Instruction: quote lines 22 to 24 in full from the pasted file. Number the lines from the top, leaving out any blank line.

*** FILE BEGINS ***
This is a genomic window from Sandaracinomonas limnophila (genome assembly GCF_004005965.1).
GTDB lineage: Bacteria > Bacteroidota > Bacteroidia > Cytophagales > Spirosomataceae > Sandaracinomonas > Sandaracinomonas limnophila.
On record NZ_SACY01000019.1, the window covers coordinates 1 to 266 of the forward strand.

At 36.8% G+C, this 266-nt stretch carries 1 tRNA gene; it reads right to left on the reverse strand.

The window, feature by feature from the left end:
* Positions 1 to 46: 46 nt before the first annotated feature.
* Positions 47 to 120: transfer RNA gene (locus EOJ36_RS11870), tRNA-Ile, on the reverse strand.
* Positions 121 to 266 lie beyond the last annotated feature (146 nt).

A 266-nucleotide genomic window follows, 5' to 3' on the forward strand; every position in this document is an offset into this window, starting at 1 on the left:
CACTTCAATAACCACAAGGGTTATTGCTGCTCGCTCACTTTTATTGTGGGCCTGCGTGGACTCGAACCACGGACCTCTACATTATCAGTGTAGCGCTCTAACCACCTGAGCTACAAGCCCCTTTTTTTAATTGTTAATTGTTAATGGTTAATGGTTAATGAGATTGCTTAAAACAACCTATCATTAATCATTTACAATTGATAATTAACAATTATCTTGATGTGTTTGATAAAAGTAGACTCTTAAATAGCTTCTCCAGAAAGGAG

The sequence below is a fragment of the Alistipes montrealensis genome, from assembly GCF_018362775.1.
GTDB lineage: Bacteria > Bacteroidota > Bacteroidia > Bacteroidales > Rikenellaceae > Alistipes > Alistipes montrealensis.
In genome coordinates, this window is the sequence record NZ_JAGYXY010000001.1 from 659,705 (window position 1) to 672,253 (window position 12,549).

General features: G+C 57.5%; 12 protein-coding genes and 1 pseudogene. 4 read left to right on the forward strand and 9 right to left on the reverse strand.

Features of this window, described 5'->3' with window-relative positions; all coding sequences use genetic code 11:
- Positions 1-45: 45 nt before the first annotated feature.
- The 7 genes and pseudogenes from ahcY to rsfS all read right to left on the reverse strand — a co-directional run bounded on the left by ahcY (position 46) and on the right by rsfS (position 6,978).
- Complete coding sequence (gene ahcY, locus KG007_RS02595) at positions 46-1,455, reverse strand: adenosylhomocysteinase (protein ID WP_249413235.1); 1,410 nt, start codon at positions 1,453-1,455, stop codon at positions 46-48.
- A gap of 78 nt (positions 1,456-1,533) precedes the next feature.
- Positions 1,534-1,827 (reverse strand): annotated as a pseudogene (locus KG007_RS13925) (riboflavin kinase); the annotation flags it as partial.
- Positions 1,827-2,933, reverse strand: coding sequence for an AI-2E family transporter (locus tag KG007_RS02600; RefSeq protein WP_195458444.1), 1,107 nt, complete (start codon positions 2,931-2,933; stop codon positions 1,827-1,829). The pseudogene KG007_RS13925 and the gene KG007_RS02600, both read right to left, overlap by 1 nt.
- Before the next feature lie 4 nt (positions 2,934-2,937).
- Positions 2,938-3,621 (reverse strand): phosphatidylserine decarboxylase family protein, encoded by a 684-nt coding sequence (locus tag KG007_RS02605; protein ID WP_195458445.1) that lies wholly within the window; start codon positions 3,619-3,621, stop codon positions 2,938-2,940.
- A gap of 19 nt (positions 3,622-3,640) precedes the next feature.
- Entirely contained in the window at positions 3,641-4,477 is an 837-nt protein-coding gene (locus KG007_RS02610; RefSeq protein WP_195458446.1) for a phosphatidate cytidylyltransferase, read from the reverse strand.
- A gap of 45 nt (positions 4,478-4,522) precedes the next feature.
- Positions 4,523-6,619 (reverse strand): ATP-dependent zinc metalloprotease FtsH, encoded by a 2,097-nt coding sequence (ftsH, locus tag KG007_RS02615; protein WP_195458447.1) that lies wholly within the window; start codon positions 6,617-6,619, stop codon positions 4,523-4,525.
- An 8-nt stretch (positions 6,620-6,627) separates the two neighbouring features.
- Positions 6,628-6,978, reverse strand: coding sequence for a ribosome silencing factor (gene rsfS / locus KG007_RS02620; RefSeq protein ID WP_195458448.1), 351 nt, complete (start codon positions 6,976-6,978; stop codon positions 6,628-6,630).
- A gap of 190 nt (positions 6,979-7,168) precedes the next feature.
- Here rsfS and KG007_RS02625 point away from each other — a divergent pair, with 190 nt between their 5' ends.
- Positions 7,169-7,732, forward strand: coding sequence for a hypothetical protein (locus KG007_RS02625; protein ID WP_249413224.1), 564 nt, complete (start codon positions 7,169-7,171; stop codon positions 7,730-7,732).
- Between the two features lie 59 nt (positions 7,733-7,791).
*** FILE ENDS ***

- Before the next feature lie 4 nt (positions 2,934-2,937).
- Positions 2,938-3,621 (reverse strand): phosphatidylserine decarboxylase family protein, encoded by a 684-nt coding sequence (locus tag KG007_RS02605; protein ID WP_195458445.1) that lies wholly within the window; start codon positions 3,619-3,621, stop codon positions 2,938-2,940.
- A gap of 19 nt (positions 3,622-3,640) precedes the next feature.